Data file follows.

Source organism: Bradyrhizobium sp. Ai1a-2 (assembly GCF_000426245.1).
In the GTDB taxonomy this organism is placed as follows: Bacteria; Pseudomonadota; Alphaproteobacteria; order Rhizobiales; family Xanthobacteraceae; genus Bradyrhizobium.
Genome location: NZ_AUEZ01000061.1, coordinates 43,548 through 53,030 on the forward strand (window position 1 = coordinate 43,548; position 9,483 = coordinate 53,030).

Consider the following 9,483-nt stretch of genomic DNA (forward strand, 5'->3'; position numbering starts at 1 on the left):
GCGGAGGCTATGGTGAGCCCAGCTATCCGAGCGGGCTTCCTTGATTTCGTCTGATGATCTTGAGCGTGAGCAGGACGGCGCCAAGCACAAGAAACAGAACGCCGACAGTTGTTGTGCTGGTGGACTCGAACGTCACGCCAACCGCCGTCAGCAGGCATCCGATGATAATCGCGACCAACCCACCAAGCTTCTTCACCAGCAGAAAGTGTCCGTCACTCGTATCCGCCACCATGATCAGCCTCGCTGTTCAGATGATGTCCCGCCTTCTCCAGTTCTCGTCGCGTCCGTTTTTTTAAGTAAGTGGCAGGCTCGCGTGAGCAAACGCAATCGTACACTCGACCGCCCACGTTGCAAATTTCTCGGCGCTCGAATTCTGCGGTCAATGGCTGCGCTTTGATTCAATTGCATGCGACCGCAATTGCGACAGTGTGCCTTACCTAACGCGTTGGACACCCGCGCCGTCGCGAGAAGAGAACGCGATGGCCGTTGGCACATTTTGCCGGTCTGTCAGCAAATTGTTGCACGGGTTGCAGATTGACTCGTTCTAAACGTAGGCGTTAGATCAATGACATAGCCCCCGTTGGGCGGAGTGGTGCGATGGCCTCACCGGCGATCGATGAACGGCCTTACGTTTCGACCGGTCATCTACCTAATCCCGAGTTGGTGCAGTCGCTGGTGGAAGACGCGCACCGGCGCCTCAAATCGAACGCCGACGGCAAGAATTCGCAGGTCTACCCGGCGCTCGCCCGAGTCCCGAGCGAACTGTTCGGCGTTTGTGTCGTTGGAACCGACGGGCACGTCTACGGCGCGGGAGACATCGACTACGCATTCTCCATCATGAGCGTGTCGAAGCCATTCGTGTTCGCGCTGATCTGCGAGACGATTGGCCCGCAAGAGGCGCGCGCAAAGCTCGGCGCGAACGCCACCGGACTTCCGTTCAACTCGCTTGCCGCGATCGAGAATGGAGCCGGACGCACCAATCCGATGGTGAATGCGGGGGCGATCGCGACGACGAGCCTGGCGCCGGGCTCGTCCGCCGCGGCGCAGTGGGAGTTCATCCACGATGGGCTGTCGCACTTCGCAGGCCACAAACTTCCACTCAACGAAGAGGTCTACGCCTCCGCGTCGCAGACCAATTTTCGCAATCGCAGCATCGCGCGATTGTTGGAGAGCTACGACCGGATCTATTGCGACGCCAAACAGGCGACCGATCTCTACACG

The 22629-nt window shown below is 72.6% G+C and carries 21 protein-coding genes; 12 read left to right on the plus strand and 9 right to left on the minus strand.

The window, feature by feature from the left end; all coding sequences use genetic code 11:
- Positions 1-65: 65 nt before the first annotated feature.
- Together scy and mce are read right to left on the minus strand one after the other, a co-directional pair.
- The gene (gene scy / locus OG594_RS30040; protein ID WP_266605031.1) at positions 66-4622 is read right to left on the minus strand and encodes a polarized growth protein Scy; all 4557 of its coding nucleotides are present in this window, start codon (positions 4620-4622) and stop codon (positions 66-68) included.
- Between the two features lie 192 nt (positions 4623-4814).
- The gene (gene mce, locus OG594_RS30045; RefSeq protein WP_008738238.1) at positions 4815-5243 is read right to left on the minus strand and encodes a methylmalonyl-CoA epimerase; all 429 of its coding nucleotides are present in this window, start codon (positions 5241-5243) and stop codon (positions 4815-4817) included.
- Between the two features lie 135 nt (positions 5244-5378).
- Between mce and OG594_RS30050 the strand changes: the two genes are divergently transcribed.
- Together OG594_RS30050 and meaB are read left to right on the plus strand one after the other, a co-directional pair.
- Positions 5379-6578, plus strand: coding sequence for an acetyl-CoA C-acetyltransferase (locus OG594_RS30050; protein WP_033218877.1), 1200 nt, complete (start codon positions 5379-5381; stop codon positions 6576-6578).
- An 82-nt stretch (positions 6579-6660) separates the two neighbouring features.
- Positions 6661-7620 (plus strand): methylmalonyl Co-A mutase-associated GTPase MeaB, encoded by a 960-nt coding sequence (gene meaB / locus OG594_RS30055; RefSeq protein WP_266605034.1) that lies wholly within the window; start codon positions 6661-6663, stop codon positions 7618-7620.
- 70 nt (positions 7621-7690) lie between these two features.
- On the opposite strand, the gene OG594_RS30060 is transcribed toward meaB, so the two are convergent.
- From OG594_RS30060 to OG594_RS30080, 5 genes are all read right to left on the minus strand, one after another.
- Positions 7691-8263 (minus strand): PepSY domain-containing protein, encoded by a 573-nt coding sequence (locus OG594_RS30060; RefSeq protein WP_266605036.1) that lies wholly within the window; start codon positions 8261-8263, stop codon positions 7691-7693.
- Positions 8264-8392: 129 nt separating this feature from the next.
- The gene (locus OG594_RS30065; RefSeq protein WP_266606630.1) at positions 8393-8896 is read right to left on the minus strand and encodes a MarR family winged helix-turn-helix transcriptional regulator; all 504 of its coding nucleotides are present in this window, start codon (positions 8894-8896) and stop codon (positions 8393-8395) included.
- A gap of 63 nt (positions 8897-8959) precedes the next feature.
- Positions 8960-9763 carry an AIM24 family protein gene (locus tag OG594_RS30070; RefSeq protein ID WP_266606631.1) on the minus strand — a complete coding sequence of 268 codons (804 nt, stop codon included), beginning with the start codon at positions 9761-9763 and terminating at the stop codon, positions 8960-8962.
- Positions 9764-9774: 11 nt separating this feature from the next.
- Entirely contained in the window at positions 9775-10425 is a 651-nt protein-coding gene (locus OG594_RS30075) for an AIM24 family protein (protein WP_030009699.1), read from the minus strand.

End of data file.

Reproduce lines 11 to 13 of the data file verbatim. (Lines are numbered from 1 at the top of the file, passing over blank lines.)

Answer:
- Between the two features lie 192 nt (positions 4623-4814).
- The gene (gene mce, locus OG594_RS30045; RefSeq protein WP_008738238.1) at positions 4815-5243 is read right to left on the minus strand and encodes a methylmalonyl-CoA epimerase; all 429 of its coding nucleotides are present in this window, start codon (positions 5241-5243) and stop codon (positions 4815-4817) included.
- Between the two features lie 135 nt (positions 5244-5378).